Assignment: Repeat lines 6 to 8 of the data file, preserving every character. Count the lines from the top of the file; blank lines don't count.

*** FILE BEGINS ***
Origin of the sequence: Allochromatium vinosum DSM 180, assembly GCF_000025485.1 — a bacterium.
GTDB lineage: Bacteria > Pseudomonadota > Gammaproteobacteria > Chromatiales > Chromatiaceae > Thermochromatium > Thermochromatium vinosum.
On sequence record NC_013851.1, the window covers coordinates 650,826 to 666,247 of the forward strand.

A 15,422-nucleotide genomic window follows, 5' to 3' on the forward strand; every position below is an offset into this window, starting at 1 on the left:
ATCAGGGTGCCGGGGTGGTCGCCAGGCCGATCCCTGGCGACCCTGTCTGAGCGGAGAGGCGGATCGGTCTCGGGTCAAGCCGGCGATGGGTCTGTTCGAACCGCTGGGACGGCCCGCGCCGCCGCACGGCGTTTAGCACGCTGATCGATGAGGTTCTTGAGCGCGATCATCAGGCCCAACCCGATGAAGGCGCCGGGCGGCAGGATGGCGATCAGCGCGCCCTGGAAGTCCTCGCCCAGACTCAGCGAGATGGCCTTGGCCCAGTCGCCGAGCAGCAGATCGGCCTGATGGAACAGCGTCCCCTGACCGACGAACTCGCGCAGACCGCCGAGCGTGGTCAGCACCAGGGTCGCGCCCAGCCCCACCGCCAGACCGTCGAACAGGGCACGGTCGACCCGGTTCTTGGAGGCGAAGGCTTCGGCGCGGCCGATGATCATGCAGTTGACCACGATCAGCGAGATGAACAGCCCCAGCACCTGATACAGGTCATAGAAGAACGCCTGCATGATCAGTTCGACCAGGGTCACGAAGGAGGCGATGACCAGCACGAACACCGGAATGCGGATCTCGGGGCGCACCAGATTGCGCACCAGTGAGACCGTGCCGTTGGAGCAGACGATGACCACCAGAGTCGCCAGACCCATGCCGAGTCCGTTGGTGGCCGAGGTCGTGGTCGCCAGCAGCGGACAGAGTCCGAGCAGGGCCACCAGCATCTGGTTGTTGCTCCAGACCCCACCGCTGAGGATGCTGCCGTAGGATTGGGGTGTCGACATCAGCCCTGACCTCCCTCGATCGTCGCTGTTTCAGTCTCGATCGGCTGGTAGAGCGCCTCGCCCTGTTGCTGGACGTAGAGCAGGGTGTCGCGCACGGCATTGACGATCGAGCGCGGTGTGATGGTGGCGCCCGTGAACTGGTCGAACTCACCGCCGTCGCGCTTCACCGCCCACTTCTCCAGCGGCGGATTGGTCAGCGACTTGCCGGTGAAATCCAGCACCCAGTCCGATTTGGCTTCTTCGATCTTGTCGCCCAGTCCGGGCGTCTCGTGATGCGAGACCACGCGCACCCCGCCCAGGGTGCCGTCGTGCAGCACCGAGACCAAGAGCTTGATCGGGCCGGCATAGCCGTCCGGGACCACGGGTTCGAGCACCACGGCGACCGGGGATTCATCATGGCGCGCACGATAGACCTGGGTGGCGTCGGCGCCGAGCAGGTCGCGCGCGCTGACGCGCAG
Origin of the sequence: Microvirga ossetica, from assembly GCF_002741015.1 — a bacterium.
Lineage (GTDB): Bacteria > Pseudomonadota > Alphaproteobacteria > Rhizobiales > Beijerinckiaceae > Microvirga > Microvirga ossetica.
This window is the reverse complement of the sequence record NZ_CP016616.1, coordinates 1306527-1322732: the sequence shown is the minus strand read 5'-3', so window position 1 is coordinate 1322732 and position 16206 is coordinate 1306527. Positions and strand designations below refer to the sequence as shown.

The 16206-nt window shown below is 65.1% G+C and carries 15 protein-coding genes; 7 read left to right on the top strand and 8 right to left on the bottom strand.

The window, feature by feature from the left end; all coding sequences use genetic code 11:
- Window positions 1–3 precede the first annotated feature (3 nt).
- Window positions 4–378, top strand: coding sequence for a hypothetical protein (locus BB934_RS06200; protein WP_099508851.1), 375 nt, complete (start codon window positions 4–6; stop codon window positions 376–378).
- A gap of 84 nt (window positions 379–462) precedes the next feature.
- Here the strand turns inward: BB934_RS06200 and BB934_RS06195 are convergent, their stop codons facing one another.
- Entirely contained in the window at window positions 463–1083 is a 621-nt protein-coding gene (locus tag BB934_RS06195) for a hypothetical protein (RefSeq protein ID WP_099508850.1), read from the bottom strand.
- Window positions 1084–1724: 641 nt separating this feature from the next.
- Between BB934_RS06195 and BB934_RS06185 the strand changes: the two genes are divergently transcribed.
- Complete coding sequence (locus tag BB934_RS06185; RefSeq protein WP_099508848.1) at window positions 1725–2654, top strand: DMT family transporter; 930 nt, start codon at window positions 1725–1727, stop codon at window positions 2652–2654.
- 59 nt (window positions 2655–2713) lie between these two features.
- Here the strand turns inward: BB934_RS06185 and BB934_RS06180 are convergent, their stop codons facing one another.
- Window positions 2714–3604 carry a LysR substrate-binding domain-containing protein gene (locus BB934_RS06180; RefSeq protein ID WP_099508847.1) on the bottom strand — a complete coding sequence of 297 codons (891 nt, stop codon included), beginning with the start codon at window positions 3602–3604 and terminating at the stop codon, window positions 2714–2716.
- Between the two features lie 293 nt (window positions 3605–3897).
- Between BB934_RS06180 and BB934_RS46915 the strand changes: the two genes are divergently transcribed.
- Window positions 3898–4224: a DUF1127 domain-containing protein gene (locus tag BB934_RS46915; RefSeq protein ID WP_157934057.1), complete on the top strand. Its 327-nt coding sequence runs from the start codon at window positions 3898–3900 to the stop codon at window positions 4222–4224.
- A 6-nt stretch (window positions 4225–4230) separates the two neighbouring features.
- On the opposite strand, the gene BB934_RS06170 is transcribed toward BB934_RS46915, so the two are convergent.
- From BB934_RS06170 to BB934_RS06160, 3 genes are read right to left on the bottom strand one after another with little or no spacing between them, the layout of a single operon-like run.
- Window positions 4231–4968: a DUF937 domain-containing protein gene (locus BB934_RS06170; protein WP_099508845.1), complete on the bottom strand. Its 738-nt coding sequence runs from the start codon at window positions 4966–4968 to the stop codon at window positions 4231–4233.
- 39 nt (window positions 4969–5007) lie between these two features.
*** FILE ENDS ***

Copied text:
Origin of the sequence: Microvirga ossetica, from assembly GCF_002741015.1 — a bacterium.
Lineage (GTDB): Bacteria > Pseudomonadota > Alphaproteobacteria > Rhizobiales > Beijerinckiaceae > Microvirga > Microvirga ossetica.
This window is the reverse complement of the sequence record NZ_CP016616.1, coordinates 1306527-1322732: the sequence shown is the minus strand read 5'-3', so window position 1 is coordinate 1322732 and position 16206 is coordinate 1306527. Positions and strand designations below refer to the sequence as shown.